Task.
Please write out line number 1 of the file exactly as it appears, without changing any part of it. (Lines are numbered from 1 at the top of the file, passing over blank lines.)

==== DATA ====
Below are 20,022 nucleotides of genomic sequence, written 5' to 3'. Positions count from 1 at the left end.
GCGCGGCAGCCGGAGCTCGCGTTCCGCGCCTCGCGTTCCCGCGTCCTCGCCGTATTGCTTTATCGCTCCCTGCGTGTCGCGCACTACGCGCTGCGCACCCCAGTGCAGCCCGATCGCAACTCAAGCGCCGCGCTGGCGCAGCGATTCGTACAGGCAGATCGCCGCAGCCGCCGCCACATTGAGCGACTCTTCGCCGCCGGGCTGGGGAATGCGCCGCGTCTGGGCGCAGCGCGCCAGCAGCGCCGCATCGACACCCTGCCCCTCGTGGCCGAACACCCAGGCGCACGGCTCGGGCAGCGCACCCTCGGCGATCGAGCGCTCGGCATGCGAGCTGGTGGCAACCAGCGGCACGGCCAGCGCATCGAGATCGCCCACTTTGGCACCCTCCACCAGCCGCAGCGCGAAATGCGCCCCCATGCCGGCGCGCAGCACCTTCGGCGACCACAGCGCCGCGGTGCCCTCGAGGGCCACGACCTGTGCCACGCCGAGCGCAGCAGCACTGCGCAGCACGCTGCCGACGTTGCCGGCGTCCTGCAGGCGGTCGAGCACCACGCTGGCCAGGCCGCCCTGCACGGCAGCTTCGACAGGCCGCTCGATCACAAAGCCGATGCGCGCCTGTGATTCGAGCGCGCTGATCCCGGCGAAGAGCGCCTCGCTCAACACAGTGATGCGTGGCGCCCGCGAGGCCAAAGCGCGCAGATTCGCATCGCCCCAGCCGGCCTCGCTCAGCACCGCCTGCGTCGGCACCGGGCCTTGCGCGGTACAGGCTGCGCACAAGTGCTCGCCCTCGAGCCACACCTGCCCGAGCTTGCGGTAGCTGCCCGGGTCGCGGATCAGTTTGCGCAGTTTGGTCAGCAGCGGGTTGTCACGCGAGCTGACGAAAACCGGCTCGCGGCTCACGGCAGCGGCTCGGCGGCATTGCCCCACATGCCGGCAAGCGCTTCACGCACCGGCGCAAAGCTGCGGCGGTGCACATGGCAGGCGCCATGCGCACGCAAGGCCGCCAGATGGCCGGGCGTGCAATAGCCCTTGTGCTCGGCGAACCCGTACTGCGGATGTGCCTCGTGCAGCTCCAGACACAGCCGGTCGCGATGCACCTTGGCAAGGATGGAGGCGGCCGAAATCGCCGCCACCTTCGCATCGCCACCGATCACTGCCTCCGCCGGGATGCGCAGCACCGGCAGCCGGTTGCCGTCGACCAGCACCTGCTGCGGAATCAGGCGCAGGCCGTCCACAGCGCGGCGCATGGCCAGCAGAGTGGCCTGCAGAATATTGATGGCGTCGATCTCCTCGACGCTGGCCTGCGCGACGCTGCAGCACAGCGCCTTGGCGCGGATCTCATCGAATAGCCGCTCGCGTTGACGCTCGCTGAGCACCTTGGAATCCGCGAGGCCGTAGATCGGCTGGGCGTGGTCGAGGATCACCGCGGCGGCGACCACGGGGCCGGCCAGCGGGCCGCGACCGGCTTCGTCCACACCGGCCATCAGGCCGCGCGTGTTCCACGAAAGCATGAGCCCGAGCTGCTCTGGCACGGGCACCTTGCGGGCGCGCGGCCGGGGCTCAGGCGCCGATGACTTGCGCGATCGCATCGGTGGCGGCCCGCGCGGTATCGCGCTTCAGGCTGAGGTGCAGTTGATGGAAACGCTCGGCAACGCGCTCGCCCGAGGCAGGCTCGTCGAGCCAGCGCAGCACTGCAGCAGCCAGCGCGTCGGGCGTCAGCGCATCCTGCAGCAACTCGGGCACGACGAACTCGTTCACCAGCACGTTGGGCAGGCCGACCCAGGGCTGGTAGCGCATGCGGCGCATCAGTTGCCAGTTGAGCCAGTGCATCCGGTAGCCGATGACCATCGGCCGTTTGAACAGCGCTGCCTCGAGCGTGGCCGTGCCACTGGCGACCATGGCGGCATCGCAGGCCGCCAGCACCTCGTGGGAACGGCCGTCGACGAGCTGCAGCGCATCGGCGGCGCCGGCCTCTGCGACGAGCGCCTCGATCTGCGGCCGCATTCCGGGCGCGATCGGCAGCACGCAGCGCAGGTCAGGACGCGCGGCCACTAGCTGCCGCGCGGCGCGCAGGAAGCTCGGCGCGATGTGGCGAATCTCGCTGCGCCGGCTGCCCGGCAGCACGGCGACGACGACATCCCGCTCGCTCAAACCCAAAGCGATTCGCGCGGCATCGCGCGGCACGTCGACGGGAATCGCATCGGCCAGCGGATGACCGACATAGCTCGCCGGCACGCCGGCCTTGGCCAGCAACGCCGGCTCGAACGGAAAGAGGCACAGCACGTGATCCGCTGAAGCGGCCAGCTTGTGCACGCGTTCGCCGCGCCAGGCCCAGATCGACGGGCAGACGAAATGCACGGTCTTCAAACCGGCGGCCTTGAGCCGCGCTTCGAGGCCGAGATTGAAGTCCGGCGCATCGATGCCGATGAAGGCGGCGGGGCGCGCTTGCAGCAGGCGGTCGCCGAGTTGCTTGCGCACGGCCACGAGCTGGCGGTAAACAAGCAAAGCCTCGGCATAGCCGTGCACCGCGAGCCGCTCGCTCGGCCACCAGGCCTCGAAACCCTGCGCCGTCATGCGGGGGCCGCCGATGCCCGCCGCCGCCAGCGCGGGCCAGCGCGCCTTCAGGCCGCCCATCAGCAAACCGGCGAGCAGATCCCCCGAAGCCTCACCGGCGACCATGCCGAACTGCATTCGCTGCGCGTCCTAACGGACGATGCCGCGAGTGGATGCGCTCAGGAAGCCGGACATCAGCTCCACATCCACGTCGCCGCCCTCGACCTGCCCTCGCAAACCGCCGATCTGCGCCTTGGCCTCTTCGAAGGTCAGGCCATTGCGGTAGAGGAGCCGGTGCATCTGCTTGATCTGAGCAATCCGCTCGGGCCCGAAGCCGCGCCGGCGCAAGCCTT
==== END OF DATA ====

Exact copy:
Below are 20,022 nucleotides of genomic sequence, written 5' to 3'. Positions count from 1 at the left end.